Overview Of The Thyroid Gland;
The thyroid is a butterfly-shaped gland that sits low on the front of the neck. Your thyroid lies below your Adam’s apple, along the front of the windpipe. The thyroid has two side lobes, connected by a bridge (isthmus) in the middle.
The thyroid gland is a vital hormone gland: It plays a major role in the metabolism, growth and development of the human body. It helps to regulate many body functions by constantly releasing a steady amount of thyroid hormones into the bloodstream. If the body needs more energy in certain situations – for instance, if it is growing or cold, or during pregnancy – the thyroid gland produces more hormones. The thyroid gland produces three hormones:
1. Triiodothyronine, also known as T3
2. Tetraiodothyronine, also called thyroxine or T4
Iodine is one of the main building blocks of both hormones. Our bodies can’t produce this trace element, so we need to get enough of it in our diet. Iodine is absorbed into our bloodstream from food in our bowel. It is then carried to the thyroid gland, where it is eventually used to make thyroid hormones. Sometimes our bodies need more thyroid hormones, and sometimes they need less. To make the exact right amount of hormones, the thyroid gland needs the help of another gland: the pituitary gland. The pituitary gland “tells” the thyroid gland whether to release more or less hormones into the bloodstream. Also, a certain amount of thyroid hormones are attached to transport proteins in the blood. If the body needs more hormones, T3 and T4 can be released from the proteins in the blood and do their job.
The third hormone produced by the thyroid gland is called calcitonin. Calcitonin is made by C-cells. It is involved in calcium and bone metabolism. An overactive thyroid (also known as hyperthyroidism) occurs if the thyroid gland makes too many hormones. An underactive thyroid (hypothyroidism) is where the gland doesn’t make enough hormones. Both of these imbalances can lead to a great number of symptoms.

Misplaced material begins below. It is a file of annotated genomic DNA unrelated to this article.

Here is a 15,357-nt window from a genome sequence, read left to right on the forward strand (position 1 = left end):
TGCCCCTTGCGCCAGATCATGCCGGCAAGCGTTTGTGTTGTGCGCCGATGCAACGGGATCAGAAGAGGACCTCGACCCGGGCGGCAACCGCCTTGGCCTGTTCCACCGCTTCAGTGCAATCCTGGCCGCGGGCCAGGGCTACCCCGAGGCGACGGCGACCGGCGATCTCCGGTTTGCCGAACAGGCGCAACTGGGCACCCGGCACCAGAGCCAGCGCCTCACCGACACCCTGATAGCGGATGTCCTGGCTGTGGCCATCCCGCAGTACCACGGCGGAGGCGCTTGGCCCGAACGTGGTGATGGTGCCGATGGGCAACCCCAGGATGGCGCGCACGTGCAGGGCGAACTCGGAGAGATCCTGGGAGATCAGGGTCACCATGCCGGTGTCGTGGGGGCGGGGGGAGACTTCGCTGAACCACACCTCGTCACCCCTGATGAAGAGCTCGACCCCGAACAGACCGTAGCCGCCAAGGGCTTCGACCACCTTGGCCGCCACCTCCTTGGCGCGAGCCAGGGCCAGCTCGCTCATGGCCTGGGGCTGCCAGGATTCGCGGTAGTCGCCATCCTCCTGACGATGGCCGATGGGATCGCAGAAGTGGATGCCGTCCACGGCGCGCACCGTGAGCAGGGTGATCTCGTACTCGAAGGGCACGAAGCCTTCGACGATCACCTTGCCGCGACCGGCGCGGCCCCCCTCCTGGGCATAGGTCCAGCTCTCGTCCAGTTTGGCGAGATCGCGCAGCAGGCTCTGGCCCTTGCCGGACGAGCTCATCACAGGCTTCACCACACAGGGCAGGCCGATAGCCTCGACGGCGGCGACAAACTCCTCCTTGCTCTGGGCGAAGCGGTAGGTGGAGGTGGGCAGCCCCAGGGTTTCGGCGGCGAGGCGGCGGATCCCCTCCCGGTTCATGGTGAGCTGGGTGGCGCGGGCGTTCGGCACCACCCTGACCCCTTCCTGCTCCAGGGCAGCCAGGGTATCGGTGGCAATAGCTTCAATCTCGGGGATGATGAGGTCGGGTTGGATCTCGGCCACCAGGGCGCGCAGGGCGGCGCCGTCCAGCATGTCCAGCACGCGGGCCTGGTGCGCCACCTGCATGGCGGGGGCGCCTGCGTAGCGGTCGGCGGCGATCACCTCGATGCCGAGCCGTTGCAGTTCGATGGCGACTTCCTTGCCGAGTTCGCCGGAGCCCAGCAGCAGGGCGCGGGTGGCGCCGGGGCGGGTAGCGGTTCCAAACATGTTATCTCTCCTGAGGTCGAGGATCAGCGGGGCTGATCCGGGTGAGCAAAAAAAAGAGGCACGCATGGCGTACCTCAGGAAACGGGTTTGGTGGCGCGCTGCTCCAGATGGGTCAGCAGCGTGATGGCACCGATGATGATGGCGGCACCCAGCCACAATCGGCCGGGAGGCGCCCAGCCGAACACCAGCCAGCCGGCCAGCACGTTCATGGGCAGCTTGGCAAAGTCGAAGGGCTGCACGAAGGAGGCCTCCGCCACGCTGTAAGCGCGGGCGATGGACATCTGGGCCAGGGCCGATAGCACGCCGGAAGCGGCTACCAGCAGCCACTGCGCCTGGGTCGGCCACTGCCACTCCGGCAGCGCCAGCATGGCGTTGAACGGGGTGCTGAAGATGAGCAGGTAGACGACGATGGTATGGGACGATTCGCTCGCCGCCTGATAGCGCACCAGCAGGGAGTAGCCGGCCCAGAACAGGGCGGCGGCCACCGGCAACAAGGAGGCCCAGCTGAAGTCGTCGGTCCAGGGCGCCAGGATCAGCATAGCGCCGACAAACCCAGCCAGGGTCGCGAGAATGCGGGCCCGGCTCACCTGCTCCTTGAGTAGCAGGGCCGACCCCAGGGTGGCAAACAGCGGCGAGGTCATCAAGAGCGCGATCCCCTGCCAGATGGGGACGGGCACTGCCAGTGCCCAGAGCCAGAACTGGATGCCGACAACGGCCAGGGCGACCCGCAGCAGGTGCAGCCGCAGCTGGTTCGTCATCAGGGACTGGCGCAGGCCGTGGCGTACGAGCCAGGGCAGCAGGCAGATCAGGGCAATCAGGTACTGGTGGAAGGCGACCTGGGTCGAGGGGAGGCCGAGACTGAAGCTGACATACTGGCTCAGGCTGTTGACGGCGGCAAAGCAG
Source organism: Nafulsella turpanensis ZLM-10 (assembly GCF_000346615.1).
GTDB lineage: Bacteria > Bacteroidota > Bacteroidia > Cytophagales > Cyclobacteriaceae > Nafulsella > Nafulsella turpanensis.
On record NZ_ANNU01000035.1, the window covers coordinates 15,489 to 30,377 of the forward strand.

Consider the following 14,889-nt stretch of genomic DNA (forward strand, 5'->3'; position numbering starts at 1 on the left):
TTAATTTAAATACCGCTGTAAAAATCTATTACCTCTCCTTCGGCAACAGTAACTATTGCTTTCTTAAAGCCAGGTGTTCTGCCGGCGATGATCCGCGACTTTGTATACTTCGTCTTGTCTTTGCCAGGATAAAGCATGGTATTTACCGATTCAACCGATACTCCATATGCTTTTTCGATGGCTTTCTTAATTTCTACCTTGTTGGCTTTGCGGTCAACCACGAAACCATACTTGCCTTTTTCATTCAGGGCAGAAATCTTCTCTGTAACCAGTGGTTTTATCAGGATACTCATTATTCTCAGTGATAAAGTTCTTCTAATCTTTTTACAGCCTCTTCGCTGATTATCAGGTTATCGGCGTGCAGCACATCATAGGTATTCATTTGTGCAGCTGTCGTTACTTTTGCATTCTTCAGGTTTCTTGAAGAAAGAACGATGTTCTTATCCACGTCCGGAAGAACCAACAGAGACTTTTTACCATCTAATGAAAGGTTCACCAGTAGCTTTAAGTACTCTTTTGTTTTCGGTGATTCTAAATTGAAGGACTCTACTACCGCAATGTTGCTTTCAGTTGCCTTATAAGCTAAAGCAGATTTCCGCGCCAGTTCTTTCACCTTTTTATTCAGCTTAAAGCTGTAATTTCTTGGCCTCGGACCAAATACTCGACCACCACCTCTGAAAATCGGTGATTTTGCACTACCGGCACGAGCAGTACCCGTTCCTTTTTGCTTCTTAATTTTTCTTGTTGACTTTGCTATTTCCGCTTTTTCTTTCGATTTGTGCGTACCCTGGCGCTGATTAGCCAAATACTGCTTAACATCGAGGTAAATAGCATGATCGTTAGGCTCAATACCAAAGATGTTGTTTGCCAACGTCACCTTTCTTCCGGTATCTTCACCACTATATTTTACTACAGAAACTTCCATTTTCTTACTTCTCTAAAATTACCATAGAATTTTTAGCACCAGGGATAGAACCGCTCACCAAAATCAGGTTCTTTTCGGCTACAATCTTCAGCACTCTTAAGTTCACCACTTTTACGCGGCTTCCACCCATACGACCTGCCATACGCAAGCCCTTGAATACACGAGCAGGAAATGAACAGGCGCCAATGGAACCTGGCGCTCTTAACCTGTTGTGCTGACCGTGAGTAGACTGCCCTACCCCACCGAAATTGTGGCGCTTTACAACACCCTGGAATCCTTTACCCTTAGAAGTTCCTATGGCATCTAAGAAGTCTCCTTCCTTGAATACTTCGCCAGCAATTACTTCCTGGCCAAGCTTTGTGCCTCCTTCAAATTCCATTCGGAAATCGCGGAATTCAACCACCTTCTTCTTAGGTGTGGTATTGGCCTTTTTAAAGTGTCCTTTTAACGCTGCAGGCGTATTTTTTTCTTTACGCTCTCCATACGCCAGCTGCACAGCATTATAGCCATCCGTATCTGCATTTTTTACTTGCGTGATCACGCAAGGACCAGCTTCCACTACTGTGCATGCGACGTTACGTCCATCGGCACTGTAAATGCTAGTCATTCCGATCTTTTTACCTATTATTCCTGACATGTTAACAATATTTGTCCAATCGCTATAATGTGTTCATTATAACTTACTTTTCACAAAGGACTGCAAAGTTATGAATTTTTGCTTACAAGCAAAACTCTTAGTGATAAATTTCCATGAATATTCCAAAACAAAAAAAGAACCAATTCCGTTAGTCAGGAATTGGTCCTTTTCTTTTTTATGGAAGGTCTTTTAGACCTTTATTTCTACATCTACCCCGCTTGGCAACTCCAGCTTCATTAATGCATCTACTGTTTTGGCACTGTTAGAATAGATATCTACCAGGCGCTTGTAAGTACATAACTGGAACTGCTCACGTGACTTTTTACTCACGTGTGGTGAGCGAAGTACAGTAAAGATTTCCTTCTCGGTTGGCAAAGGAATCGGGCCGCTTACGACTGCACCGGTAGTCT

- Nervousness, tremor, agitation
- Poor concentration
- Reduced menstrual blood flow in women
- Racing heartbeat or palpitations
- Heat intolerance
- Changes in bowel habits, such as more frequent bowel movements
- Enlargement of the thyroid gland
- Skin thinning
- Brittle hair
- Increase in appetite, feeling hungry, sweating.
- Mental fogginess or sluggishness
- Depressed mood
- Excessive or prolonged menstrual bleeding
- Fluid retention, feeling bloated, puffiness in the face
- Joint aches and pains
- Weight gain/hard to loose weight
- High cholesterol levels
- Feeling cold, or increased sensitivity to cold temperatures
- Dry skin
- Memory problems
- Thinning hair or hair loss
- Slowed heart rate.
Herbs to treat an overactive thyroids include:
Buggleweed and sea moss;
Herbs to treat under-active thyroids include:
Sea moss, bladderwrack and kelp.
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